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Since I've retired, the most frequently asked question is "What do you do to keep busy?" I have lots of projects, but the most demanding and rewarding is working on our son Eric's house. In December 2010, Eric bought an 1895 Victorian house in Cohoes. Eric looked for several months at a variety of houses in the Waterford and Cohoes area. Eric and his realtor Chris looked at almost 20 houses. Eric asked me to look at a few of them. To be honest, most of the houses were disasters and money pits. Even once they were fixed up, they had little to offer. When Eric showed me the Victorian, I could see it had good bones. For sure, parts of it looked like it would collapse, and the property was a mess.

Fixing up an old house requires vision, money, time and sweat equity. Fortunately, as a family, we have all four.

Here a a few of our completed and on-going projects.

Before and After

The Trees. Six large spruce trees dominated the side yard. Our first outdoor project was to remove four of the large spruces. This opened up the front and side yard for further improvement. It also opened up views from the second floor and kept the trees out of the electrical lines.

The Front Fence. A decrepit chain link fence ran along the front of the property. We removed it and installed an aluminum fence. We set the fence back about 20 feet from the sidewalk. This allowed us to have a small front yard and to landscape the hill below the front porch.

The Back Wall. The back yard is on two levels. An existing wall created a terrace that separated the two levels. The wall was falling backwards and needed repair. This was a real sweat equity project. Not much monetary investment required. We tore down the old wall, leveled it and reused the concrete blocks. The soil at Eric's house is clay, so we built a french drain behind the wall to handle water coming from the top level of the yard. We back-filled behind the wall with pea gravel, topped with landscape fabric and mulch.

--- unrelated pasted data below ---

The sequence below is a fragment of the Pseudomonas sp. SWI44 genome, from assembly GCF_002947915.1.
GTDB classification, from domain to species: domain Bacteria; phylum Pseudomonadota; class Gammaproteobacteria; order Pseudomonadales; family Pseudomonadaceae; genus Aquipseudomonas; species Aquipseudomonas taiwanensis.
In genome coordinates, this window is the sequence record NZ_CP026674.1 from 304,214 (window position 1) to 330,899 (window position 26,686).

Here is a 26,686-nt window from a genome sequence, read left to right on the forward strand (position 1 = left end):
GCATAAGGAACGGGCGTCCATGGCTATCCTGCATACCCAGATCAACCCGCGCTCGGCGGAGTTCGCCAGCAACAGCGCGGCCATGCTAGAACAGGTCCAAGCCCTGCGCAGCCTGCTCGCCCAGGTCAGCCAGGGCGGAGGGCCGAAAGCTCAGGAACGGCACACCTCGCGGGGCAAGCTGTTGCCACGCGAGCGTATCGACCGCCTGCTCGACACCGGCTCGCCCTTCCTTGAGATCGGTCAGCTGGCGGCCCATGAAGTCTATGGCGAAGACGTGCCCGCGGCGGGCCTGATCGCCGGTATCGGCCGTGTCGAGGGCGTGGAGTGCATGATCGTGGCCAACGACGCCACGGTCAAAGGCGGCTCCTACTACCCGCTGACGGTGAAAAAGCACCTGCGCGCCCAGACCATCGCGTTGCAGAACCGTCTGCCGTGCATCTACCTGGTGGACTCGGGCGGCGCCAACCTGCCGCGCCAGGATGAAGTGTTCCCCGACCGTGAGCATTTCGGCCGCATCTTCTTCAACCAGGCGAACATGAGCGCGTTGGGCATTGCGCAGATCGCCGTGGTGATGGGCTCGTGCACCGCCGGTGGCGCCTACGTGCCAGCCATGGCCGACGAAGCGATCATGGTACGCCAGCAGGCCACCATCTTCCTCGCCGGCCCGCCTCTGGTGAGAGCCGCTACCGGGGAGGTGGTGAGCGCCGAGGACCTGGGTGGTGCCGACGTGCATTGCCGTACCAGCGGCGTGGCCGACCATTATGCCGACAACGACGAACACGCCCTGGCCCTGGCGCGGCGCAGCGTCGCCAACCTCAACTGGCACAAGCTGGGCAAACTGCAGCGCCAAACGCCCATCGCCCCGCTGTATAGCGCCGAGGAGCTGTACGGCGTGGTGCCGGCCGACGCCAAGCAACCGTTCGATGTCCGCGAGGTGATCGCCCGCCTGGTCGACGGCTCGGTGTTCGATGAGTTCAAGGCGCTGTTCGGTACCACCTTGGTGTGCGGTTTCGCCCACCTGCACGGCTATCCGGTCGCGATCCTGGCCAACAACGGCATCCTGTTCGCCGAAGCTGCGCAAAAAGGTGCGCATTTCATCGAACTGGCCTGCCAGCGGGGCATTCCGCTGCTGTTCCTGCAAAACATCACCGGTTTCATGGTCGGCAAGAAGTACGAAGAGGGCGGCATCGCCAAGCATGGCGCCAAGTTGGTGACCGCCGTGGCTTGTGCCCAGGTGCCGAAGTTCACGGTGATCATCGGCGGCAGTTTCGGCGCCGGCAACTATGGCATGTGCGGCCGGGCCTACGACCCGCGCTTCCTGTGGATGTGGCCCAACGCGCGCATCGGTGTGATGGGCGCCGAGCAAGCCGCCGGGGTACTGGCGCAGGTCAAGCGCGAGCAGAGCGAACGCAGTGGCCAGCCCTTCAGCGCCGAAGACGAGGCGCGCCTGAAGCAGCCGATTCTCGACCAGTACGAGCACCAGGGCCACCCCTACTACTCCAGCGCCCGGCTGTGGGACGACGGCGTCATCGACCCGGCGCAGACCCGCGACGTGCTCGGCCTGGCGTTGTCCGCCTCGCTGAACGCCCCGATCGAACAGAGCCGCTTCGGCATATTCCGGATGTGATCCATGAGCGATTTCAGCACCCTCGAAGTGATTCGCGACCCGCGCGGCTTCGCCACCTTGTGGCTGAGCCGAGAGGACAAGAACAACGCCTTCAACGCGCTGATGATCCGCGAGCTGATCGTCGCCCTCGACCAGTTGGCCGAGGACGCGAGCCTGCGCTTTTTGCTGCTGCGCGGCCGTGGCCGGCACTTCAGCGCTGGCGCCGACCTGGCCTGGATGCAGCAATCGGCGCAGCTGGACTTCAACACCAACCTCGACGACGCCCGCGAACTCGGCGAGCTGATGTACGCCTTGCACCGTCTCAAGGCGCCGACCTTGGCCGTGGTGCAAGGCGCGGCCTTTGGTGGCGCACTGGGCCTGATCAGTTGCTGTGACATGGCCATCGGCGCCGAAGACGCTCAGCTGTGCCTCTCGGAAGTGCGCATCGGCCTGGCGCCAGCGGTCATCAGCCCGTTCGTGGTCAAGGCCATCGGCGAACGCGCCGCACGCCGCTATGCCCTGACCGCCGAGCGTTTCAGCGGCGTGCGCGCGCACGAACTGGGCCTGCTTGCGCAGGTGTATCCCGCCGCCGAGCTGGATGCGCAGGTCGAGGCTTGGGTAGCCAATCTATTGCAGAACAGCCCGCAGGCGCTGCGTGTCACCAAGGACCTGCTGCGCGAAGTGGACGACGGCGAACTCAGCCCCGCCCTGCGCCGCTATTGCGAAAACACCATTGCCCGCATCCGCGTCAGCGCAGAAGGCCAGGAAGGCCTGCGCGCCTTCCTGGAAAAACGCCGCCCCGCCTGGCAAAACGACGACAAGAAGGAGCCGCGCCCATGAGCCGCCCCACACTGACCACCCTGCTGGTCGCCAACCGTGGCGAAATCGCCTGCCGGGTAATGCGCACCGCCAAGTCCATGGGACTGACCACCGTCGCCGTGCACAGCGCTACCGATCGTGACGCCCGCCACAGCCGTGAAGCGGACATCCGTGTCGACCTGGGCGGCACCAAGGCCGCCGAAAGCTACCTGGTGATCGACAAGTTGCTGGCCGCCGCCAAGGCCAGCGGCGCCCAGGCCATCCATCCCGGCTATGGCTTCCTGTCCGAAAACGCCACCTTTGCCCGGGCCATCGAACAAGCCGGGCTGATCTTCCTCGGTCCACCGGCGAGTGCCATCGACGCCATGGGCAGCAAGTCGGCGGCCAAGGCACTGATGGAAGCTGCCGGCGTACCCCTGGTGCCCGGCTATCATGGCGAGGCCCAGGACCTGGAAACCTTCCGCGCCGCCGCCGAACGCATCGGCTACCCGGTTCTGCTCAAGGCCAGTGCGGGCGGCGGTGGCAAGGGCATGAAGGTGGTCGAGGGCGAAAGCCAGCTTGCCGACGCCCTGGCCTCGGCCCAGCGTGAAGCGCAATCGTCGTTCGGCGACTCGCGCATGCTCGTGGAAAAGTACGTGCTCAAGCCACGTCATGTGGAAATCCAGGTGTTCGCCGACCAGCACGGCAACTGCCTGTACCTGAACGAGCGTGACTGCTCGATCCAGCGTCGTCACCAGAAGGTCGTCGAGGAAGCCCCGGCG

Slate Sidewalk. Another sweat equity job. Eric's house has slate sidewalks leading to the back garage. Over the years, tree roots, erosion and the underlying clay soil had wreaked havoc with the side walk. The slates were thick and heavy, but in good shape. We used two large crow bars (spud bars) to move the slates. We removed underlying roots and leveled the slates with stone dust.
Slate Sidewalk.
Stone Drip Edge. Around the base of the house in the front and side, we used #2 round stone as a drip edge. Beneath the stone we laid landscaping fabric. This provides a weed-free border as well as providing good drainage around the house. One of our first purchases was a trailer from Harbor Freight. We've used it to haul stone and grass sod.
Rental Kitchen. The kitchen in the upstairs rental was in rough shape. We refinished the pine cabinets, installed a laminate floor and replaced the appliances. The final result is a clean, reliable and functional kitchen.
FrontPorch. The front porch was a disaster. No footings, and the concrete steps to the upstairs rental were sloped downhill, pushing against the porch. Very dangerous. This was not a DIY project. We hired Dan Hinman, a rleiable contractor we have used at our own house and he did a great job.
The Front Rental Entrance. The front stairs to the rental unit were open and ugly. Our reliable contractor, Dan Hinamn replaced them with an enclosed entrance that fits the character of the house.
Kitchen. This was the largest project so far, both in time and money. Once again we relied on Dan Hinman to produce a great result. Terri and Jacque LeGere, Curtis Lumber, designed the kitchen. The side-by-side before and after pictures illustrate the dramatic transformation.
The Back Steps. Eric's garage entrance is from another street. There are inside steps from the garage to the back yard. But there is also a gate to an outside slope. For this sweat equity, DIY project, we built 12 steps from 6x6 treated lumber to navigate the slope. The step treads are filled with pea gravel ( 3 yards worth). This will be a useful entrance to the back yard for most of the year (except winter). We also installed drainage to handle water from the garage roof. Besides their utility, the steps look great.
The Carriage House Steps. The existing steps were made of railroad ties. They were not properly spaced and our frequent trips to the carriage house reminded me that some day, someone would have a problem with them. I found pre-cut stringers at Lowes as well as treated deck stair treads. I researched stinger connectors and found a great solution at Home Depot. The hardest part was leveling the 4" thick slate base for the steps.
The Carriage House Steps.